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Re: A 'mArgazhi' diary: some reflections-4

From: Mani Varadarajan (mani_at_be.com)
Date: Wed Dec 22 1999 - 11:33:54 PST

Sri Sampath Kumar wrote:
> The observance of ritual-sacrifice during mArgazhi (or
> the "nOnbu" or "vratam" that is carried out then) in a
> spirit of solemn sacrifice (described poetically by
> Andal as "mai-yittu ezhudOm malarittu nAm mudiyyOm,
> seyyAdana seyyOm...etc.") is also a sort of "yagnyAm".
> From AndAl's lines we gather humans too have to
> perform "yagnyam" in order to reap the benefits of
> "rains" ("mazhai") and universal well-being
> ("teenginri-nAd-ellAm" "neengAda-selvam neeraindhu!").
> 
> Thus, in these verses of the tiruppAvai, pirAtti
> reveals how both mortals and super-mortals must abide
> by the Vedic covenant of "yagnyam".

Dear Bhaktas and Sri Sampath Kumar:

It should be understood that our pUrvAcharyas have
a different conception of Andal's "nOnbu".  According to
them, Andal engages in this vrata or vow merely as a 
pretext to serve Lord Krishna and engage herself
in bhagavad-anubhavam.  They point to the following
as evidence of this:

  (a) Though Andal says "come, let us take our early
      bath (for our vratam)" (neeraada pOdhuveer pOdhuminO),
      in the poem we don't see the girls bathing in a river
      but rather only approaching Krishna and praying for
      everlasting connection with Him. This means that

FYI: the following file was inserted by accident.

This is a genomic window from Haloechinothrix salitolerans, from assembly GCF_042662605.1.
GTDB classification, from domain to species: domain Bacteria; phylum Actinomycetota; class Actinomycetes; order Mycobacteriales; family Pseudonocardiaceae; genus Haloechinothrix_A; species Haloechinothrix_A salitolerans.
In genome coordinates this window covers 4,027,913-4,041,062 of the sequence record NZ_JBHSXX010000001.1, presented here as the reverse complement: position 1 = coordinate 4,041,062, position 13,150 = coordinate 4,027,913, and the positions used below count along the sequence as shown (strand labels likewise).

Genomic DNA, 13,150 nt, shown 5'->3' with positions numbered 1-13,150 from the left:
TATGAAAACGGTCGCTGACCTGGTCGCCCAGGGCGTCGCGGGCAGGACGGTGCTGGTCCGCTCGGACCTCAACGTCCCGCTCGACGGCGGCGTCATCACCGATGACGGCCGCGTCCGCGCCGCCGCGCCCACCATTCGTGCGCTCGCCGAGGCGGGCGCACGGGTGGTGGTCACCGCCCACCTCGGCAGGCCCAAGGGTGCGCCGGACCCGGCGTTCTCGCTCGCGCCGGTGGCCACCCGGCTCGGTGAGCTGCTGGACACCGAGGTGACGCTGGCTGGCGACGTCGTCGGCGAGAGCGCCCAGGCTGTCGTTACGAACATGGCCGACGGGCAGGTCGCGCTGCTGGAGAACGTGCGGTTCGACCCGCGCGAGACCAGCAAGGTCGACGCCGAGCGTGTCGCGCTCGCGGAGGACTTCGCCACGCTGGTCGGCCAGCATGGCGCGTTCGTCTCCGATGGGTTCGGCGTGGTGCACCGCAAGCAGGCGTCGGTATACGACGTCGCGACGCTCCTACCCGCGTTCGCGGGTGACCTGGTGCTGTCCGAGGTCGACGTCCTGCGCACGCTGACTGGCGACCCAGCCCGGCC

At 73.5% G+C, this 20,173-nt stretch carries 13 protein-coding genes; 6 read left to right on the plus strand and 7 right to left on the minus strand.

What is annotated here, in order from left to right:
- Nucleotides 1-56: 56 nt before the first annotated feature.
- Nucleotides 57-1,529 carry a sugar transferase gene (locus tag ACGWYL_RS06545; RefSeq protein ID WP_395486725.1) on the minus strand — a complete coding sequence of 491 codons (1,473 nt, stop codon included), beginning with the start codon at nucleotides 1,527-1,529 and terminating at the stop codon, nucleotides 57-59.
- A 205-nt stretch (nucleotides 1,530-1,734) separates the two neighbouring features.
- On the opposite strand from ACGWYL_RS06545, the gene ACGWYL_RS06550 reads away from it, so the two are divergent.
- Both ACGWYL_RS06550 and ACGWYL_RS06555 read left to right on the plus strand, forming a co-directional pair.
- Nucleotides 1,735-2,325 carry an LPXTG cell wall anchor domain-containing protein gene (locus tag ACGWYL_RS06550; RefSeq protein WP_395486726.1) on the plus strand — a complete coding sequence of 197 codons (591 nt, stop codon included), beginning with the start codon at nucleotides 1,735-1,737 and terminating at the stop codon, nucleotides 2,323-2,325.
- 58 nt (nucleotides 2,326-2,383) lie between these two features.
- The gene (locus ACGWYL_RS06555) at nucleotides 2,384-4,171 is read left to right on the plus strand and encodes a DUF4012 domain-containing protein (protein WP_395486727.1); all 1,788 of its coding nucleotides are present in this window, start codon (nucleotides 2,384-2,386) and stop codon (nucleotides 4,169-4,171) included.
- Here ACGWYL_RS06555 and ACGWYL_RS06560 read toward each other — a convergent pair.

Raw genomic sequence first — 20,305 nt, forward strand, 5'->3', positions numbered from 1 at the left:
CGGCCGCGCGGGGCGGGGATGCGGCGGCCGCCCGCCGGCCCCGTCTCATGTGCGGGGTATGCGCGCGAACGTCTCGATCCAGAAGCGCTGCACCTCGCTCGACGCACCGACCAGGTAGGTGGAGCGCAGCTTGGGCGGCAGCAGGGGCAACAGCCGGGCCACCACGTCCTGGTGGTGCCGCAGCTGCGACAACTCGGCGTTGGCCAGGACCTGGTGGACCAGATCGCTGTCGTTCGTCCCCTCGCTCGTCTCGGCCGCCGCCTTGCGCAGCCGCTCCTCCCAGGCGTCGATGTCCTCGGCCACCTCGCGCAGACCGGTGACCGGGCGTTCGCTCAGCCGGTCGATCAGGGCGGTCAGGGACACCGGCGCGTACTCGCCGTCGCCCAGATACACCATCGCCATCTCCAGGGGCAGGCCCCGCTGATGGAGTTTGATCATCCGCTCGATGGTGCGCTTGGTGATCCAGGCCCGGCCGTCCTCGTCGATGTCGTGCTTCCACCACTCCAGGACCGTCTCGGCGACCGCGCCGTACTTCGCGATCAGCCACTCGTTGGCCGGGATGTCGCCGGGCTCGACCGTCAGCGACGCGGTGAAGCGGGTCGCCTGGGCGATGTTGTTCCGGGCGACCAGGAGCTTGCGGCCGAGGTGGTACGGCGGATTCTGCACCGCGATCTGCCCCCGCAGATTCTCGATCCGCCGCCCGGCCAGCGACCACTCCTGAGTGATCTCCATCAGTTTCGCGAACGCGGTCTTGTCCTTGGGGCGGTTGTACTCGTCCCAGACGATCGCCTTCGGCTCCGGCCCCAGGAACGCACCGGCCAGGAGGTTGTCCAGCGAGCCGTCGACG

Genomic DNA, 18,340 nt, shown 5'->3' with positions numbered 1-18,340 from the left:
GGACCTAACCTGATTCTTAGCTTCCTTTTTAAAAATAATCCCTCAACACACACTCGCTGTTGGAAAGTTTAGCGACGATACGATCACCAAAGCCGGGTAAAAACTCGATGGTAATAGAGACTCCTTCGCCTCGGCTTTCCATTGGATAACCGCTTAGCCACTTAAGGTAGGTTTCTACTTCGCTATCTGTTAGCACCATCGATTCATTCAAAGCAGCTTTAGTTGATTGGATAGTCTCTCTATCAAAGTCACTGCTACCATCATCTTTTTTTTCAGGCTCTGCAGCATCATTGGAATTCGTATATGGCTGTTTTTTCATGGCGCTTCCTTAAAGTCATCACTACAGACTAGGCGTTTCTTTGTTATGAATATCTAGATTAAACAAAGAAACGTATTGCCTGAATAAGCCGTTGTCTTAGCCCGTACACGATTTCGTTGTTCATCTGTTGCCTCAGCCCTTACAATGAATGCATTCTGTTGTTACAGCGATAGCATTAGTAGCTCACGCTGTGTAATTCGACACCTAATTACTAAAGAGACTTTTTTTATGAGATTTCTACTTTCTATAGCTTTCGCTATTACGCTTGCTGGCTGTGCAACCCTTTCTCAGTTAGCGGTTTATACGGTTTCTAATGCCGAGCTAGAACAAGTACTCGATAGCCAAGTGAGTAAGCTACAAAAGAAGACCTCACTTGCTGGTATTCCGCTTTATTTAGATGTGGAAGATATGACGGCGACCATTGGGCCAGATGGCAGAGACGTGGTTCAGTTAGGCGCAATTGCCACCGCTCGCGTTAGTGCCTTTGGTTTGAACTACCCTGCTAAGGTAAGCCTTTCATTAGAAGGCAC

that the "bathing" Andal refers to is "bathing in
      Krishna" (Krishna samslesa) and doesn't refer to a
      mundane vrata.

  (b) In the "Ongi ulagaLandha paasuram", Andal herself 
      implies that the "paavai" vrata is a mere pretext, 
      and not a yajna to seek personal benefit. Here words
      here are "If we go under the *guise* of bathing for
      our vow..." (naangaL nam paavaikku caaRRi neeraadinaal).

  (c) She declares in the "siRRam siRukaalE" paasuram that
      she is not approaching the Lord, i.e., performing this  
      vrata for any personal benefit. "Dear Govinda, we have
      not come here (even) for the drum which we claimed to
      ask for." (iRRai paRai koLvaan anRu kaaN govindhaa).

So, the undecaying wealth (neengaadha selvam) and bountiful
rainfall that she promises in the second and third verses are
not an outcome of any vrata, but purely a result of the grace
of Lord Krishna.  Notice how she doesn't *pray* to the god
of rain (Varuna deva) for succor in the second verse, 
"aazhi mazhaik kaNNaa".  Instead, she *commands* him as only a 
mystic of her stature can do -- "don't withold your rain!" 
(onRu nee kai karavEl), and "Let those showers fall now!" 
(peydhidaay).

It is very important to keep these ideas in mind.  If the paavai
nOnbu is not understood as merely a pretext, and not a method by
which to seek personal favors, the entire intent of Andal will
be lost.

daasan,
Mani